allen dulles is in the light-colored jacket. he was director of the cia during the 50s and during the period i was interested in. the gentleman in the dark suit is his older brother, john foster dulles to the secretary of state. when i found this to guys, i thought there's got to be an interesting story here. it's an interesting time in american history. there's two brothers and i face got to be a good relationship if there's got to be some good way of telling the story. so i really dove in. i discovered pretty quickly that alan had been in switzerland during world war ii where he was stationed she put the office of strategic services and he was given number 110. immediately, my interest kind of perked up here i've always been a bit of a world war ii peak.
7:05 am
we lived in germany were newspaper course on it and every weekend we had done to switzerland and hit the slopes. i thought it do in a book in switzerland really captured my imagination. allen also became a very interest in figure for me. he was going to a going to a very attrition american family. he had two relatives who were secretary of state. served in the state department early in his career. he quit that job to make our money and went to wall street. he worked at the law firm sullivan and from while and really got interested in kind of the idea that the jonathan spy. he had a very little bit of s.b. mash it. when he was sent off for what was a big job in switzerland. my focus began to shift and i thought there's a story with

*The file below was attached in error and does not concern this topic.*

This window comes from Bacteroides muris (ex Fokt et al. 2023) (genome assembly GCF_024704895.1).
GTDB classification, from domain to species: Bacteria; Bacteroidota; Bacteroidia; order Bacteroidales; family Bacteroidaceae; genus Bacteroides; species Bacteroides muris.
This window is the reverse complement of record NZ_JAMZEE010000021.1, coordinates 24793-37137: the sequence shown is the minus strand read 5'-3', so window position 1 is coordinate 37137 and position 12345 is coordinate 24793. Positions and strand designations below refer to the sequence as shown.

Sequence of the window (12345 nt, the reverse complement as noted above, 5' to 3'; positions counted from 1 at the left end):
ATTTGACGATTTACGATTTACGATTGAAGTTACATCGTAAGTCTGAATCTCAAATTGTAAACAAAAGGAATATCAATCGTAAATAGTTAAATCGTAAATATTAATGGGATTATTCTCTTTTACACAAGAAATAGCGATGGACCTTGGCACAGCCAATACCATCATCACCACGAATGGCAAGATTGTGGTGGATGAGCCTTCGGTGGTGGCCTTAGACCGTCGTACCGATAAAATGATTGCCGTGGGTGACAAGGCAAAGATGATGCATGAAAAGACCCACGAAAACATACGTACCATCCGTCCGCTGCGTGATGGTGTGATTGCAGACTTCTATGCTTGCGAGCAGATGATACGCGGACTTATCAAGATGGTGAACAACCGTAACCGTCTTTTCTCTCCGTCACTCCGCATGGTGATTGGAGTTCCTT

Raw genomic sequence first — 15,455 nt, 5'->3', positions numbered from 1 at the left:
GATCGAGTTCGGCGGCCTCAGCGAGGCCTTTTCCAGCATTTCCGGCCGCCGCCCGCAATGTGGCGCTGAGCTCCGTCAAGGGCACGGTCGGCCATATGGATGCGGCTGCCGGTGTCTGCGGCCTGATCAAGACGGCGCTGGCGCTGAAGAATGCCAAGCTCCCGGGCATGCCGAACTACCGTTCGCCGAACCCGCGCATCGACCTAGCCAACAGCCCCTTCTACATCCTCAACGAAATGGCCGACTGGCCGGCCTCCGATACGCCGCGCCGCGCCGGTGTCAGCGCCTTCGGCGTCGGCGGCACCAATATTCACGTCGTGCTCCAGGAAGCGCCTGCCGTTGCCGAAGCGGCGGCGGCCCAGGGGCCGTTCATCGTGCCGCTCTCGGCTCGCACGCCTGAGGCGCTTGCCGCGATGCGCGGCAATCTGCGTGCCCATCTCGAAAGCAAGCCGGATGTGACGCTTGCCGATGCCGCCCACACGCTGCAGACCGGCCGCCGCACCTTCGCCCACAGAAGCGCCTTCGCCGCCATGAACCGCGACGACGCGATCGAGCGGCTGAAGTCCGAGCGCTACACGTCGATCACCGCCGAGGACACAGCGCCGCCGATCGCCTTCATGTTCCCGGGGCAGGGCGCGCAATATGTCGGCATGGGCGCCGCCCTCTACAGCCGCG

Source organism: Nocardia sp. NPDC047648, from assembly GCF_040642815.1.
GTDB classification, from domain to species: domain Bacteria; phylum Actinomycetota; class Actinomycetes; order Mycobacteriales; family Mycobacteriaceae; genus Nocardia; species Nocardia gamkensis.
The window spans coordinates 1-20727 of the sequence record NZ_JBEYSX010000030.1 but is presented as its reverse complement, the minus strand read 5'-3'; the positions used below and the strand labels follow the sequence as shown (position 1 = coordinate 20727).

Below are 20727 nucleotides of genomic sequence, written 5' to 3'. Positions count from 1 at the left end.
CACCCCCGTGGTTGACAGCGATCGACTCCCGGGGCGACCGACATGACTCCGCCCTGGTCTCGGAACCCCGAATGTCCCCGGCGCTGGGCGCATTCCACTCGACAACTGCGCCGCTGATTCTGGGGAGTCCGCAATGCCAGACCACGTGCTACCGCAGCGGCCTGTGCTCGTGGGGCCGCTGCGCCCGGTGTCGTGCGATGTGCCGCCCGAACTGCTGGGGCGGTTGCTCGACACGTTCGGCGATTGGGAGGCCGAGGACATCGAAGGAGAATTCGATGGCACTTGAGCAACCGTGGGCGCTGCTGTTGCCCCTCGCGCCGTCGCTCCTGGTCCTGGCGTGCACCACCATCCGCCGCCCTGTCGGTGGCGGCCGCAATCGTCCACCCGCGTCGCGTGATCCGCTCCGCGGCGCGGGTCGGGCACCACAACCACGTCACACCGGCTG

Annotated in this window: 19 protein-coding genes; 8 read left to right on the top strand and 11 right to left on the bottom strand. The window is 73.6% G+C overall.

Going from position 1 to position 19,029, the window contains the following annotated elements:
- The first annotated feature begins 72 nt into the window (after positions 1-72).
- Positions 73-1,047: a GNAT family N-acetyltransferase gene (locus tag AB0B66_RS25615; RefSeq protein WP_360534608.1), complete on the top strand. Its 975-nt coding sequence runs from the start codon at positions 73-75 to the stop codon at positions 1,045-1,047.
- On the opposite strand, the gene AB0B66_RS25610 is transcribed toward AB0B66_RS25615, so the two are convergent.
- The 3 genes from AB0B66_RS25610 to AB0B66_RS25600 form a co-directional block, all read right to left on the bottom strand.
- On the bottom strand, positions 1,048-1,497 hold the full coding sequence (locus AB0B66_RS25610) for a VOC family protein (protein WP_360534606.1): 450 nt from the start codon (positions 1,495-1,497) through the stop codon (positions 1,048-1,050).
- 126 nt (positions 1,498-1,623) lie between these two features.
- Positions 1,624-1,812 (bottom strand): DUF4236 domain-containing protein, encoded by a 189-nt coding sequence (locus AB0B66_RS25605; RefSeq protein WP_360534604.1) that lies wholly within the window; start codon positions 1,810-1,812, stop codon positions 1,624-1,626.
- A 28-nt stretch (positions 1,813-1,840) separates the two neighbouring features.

7:06 am
what alan was up to in world war ii. i still made it a lot more information and i was particularly concerned to find out what sort of subordinate care bears don't help the story. very quickly i discovered -- just a picture of alan switzerland. see in the background like a tennis court dare accompanied by his number two in the bureau. very quickly i discovered this woman. that is very bankrupt. now, mary came from the same sort of family that dulles did. she was from boston. her father was publisher of "the wall street journal." she married an american figure skating champion who skated in the 1928 olympics.
7:07 am
but she left him for what she described as a purely physical attraction to another man. it turned out she had a real eye for the gentleman. she ended up meeting a swiss fellow by the name of jean murtha not. at least the story that he told her. he did it just to get merits attention. mary loved the sense of danger and adventure that she imagined turkish people entailed. so they end up getting married. they moved to switzerland for mary sort of threw herself into space society. she had a very outgoing personality. there was at times a little bit of spark with her neighbors inserted for his third save.
7:08 am